McKee Takes Campaign Finance Challenge to RI Superior Court
Monday, August 18, 2014
The Board of Elections rejected his appeal earlier this month to the initial ruling that he could not use the prior funds. Now, McKee is filing the suit - and a temporary restraining order -- in order to both access over $60,000 in funds that are currently restricted, and set a precedent for future elections.
"We think we have a strong case," said McKee. "At the [Board of Elections] hearing, to the person on the board, they acknowledged it was not fair to let one candidate be constrained to a two year cycle, and allow an opponent be on a four year one. It was clear they saw our argument." McKee's appeal was rejected 5 to 2.
"The ruling kept us off TV for a week," added McKee.
Lawsuit, Restraining Order Filed
While McKee currently has close to $109,960 on hand as of August 11, he currently can't use the more than $60,000 he still had from when he ran for Mayor of Cumberland in 2012.
Despite getting voted down by the Board of Elections, McKee's lawyer, Paul Sullivan, is filing a suit in Superior Court on behalf of McKee against the Board of Elections to address the "uneven playing field that the Board's regulation pertaining to matching public funds has created."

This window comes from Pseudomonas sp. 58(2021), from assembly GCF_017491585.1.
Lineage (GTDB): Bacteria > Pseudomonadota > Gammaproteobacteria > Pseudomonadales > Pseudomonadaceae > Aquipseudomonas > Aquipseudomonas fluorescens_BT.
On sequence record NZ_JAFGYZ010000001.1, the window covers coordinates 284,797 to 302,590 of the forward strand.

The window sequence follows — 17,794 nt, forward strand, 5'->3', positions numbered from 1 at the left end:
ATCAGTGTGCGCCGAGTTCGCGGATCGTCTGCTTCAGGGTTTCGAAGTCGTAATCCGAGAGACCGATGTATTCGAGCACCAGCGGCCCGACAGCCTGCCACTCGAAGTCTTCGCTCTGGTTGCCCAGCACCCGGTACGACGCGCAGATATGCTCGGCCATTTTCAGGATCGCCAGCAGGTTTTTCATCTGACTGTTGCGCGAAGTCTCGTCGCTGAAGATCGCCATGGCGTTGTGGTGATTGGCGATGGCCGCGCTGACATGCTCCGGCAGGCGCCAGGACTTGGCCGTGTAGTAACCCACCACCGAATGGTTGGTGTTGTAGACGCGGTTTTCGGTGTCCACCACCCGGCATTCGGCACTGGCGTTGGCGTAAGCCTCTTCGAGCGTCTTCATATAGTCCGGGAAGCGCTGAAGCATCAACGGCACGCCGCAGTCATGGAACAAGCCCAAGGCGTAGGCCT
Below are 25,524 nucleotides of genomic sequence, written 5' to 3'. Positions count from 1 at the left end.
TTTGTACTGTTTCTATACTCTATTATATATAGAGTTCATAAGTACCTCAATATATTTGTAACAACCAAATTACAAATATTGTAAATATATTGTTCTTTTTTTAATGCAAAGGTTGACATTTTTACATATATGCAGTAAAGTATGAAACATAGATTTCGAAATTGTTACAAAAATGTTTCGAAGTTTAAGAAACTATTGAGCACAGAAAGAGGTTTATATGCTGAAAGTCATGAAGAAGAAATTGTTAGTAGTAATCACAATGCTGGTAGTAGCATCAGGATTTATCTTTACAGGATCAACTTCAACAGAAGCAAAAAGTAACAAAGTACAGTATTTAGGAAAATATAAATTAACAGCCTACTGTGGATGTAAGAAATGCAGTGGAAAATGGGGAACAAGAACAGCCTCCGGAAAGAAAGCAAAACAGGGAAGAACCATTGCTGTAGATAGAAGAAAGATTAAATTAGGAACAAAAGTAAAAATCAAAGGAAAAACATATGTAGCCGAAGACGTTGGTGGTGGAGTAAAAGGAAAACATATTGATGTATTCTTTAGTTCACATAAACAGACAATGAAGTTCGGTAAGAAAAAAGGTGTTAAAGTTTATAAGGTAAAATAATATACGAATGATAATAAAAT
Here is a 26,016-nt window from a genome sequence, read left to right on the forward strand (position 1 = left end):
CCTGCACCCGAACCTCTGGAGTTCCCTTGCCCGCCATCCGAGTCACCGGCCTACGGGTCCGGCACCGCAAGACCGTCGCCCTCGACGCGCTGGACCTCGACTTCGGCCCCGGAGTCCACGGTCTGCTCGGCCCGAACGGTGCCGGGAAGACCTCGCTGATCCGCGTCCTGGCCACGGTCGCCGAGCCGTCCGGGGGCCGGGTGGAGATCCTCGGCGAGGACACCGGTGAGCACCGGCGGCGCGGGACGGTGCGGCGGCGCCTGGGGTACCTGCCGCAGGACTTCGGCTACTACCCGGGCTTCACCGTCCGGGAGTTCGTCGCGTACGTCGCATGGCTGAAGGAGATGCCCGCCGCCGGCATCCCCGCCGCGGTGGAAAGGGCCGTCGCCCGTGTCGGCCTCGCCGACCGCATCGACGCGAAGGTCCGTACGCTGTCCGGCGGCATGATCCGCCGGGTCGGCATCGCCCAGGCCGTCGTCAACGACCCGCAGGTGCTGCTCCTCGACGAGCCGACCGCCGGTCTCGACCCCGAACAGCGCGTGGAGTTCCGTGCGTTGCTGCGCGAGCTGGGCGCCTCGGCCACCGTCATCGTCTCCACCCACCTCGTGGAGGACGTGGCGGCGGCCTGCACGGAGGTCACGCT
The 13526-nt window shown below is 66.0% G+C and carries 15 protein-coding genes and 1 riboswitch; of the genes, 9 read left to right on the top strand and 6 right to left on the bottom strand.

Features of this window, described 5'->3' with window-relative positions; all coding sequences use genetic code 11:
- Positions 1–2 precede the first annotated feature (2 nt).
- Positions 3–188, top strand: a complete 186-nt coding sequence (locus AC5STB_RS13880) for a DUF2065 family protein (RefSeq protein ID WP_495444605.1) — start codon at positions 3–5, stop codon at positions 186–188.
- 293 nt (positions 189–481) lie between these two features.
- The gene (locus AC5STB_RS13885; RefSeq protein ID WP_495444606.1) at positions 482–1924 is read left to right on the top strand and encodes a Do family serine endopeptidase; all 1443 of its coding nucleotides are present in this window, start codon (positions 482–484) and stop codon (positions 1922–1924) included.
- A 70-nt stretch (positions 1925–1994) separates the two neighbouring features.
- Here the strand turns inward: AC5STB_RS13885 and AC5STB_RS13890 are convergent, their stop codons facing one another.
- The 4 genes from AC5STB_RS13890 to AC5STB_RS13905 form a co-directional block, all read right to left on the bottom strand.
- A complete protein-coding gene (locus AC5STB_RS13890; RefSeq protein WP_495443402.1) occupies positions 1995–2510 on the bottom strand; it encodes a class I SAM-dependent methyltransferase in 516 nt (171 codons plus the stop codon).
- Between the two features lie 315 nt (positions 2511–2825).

"There's a conflict between the statute and the regulation," said McKee. "The statute speaks to the four year cycle, and the regulation speaks to the discrepancy between two and four year cycles."
"The temporary restraining order would allow [McKee] access to that money," said McKee campaign manager Mike Trainor. "We hope we can get a ruling on this shortly. The lawsuit is more for the benefit of future candidates, so that this doesn't happen moving forward.'
"Once you know something like this that's not right, you need to take a stand," said McKee, nothing that Mollis had faced similar constraints when we ran for statewide office after serving as Mayor of North Providence.
Mollis previously told GoLocal, "I think the law has its pros and cons, but I think the pros outweigh the cons. If people gave [McKee] money when he was running for Mayor unopposed in 2012, did they think it was going towards a run for higher office? I think he should have been aware of the letter of the law going into this year's race. I know I did."
McKee said that when he explained the situation to voters, he "nearly always got the same reaction."
"When I talk with folks about this, the residents of RI have resoundingly said it's unfair, and should be fixed," said McKee. "Not just for me, but for all candidates."
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